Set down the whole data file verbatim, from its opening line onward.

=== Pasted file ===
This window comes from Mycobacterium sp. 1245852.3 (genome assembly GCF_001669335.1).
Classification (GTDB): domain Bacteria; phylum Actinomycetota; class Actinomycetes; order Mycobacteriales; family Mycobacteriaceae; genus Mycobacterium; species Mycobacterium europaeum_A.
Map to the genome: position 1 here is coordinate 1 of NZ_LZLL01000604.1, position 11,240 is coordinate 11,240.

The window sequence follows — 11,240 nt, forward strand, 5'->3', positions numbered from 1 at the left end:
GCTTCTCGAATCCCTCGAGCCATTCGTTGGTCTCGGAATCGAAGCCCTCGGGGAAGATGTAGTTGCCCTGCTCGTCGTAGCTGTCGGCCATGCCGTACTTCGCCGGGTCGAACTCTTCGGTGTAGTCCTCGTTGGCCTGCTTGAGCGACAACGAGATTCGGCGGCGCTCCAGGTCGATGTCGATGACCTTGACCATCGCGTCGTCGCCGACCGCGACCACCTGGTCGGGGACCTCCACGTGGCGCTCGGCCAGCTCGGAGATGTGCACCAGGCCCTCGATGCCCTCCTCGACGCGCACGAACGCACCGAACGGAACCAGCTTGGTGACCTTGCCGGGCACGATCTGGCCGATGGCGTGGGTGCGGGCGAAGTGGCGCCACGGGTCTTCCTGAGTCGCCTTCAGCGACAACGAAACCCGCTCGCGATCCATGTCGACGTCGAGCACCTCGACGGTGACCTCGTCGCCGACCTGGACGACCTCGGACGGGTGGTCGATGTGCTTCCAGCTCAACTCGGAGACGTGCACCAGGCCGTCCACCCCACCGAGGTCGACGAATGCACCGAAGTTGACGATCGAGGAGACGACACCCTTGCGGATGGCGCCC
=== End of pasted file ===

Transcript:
This window comes from Mycobacterium sp. 1245852.3 (genome assembly GCF_001669335.1).
Classification (GTDB): domain Bacteria; phylum Actinomycetota; class Actinomycetes; order Mycobacteriales; family Mycobacteriaceae; genus Mycobacterium; species Mycobacterium europaeum_A.
Map to the genome: position 1 here is coordinate 1 of NZ_LZLL01000604.1, position 11,240 is coordinate 11,240.

The window sequence follows — 11,240 nt, forward strand, 5'->3', positions numbered from 1 at the left end:
GCTTCTCGAATCCCTCGAGCCATTCGTTGGTCTCGGAATCGAAGCCCTCGGGGAAGATGTAGTTGCCCTGCTCGTCGTAGCTGTCGGCCATGCCGTACTTCGCCGGGTCGAACTCTTCGGTGTAGTCCTCGTTGGCCTGCTTGAGCGACAACGAGATTCGGCGGCGCTCCAGGTCGATGTCGATGACCTTGACCATCGCGTCGTCGCCGACCGCGACCACCTGGTCGGGGACCTCCACGTGGCGCTCGGCCAGCTCGGAGATGTGCACCAGGCCCTCGATGCCCTCCTCGACGCGCACGAACGCACCGAACGGAACCAGCTTGGTGACCTTGCCGGGCACGATCTGGCCGATGGCGTGGGTGCGGGCGAAGTGGCGCCACGGGTCTTCCTGAGTCGCCTTCAGCGACAACGAAACCCGCTCGCGATCCATGTCGACGTCGAGCACCTCGACGGTGACCTCGTCGCCGACCTGGACGACCTCGGACGGGTGGTCGATGTGCTTCCAGCTCAACTCGGAGACGTGCACCAGGCCGTCCACCCCACCGAGGTCGACGAATGCACCGAAGTTGACGATCGAGGAGACGACACCCTTGCGGATGGCGCCC